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What Plummeting Farm Income Means for Banks

Count farmers among the many who were not thrilled that this week’s inflation numbers came in hotter than expected. They have been challenged by rising labor, equipment, and other costs, while at the same time some key commodities—corn and soybeans among them—are commanding less money.  

Net farm income is expected to drop to $116 billion this year, Reuters reported this week, down 27% from last year and 38% from 2022. That’s “the biggest two-year decline in net farm income by percentage since 1983, when the U.S. rural economy was caught in a major agricultural crisis.” 

So, what does this mean for banks? The squeeze on farm income could make an already challenging lending line even more so. A recent RMA article notes that most farmers use the cash method of accounting for tax reporting, booking expenses when they pay them and deferring crop revenue until cash changes hands. For farmers, that makes bookkeeping simpler and creates favorable tax management scenarios. But for their lenders, it can cloud the picture of how they are performing.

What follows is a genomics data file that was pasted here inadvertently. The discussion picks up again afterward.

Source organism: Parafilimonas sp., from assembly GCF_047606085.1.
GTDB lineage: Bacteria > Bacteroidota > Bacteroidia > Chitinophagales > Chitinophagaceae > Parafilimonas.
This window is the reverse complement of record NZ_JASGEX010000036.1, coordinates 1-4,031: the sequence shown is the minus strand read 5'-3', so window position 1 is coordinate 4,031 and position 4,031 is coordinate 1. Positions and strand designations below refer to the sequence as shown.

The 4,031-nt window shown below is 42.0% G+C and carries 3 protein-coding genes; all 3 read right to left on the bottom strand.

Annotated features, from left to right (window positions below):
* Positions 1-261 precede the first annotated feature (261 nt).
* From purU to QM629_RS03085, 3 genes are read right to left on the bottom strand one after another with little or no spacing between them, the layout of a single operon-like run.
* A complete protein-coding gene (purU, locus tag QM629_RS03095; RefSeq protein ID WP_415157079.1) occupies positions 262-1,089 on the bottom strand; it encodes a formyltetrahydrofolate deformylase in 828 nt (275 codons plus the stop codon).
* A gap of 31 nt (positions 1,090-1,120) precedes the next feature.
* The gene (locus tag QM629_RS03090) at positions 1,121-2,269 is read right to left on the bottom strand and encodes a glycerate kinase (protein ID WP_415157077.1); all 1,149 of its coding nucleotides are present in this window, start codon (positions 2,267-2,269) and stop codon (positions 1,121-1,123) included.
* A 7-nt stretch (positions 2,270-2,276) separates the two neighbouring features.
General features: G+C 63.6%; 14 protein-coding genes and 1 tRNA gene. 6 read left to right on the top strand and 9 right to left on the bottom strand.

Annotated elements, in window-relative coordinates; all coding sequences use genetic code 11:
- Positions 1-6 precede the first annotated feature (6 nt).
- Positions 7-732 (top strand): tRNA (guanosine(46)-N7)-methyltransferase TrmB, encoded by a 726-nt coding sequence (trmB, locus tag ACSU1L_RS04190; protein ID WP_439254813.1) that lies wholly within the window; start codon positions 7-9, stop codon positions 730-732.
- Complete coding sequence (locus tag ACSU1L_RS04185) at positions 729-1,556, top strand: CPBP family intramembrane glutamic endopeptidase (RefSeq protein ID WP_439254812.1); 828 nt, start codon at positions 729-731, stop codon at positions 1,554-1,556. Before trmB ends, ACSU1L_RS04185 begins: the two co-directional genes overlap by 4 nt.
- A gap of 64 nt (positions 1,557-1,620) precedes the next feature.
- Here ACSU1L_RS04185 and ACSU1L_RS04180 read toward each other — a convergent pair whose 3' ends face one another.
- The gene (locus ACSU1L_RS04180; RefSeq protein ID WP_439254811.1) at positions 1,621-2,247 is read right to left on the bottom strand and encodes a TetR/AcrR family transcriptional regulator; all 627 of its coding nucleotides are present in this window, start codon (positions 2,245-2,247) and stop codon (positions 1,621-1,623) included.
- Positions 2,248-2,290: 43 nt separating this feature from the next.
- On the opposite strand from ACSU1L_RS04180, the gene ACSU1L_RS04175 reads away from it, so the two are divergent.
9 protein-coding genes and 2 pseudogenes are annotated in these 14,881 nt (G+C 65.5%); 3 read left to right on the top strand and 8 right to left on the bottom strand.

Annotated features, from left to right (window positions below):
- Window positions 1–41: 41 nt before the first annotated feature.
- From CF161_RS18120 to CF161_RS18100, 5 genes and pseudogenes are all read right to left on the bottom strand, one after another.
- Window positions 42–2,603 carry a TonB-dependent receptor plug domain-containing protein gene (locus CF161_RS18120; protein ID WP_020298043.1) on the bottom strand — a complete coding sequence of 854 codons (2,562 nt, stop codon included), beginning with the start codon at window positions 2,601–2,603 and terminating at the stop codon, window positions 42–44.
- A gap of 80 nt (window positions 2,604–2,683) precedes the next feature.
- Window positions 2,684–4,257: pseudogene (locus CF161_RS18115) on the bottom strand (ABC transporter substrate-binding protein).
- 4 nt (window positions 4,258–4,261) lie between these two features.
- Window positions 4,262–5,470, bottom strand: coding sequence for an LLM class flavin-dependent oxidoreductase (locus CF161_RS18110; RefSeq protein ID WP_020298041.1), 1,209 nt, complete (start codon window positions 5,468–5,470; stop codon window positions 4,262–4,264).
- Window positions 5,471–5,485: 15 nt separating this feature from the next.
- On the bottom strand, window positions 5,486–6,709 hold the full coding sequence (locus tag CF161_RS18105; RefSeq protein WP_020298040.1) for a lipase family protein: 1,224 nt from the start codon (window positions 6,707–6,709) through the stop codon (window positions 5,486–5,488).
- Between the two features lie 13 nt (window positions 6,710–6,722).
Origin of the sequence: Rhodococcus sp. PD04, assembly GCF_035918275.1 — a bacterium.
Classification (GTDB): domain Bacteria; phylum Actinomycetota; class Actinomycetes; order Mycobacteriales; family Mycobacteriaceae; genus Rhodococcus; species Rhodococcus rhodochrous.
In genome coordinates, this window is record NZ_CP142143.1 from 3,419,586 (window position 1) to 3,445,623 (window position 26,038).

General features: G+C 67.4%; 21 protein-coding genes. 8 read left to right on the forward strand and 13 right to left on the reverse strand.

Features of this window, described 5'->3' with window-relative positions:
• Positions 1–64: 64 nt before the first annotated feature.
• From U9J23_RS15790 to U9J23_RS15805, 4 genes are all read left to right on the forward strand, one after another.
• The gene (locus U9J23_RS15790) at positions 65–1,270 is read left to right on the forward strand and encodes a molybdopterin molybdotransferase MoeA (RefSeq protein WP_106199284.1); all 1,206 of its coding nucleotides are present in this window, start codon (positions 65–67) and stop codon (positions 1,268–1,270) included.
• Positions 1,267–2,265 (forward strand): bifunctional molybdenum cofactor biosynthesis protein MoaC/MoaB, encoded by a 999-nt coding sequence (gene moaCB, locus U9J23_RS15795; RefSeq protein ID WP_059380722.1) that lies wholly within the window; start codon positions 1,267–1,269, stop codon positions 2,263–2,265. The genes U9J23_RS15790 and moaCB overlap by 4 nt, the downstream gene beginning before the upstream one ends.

This lack of clarity places even more importance on prioritizing the “five Cs of creditworthiness”—character, capacity, capital, collateral, and conditions—according to Todd Doehring of Centrec, a consulting and agricultural lending education firm. “You don’t want to just lend money to someone based on a projection,” he says. Lenders also need to know if the borrower has “shown the ability to withstand the ups and downs of agriculture.”  

Especially when the next down period may be on the horizon.  

Learn more: RMA regularly offers an Agricultural Credit Analysis course. Course and registration information are here.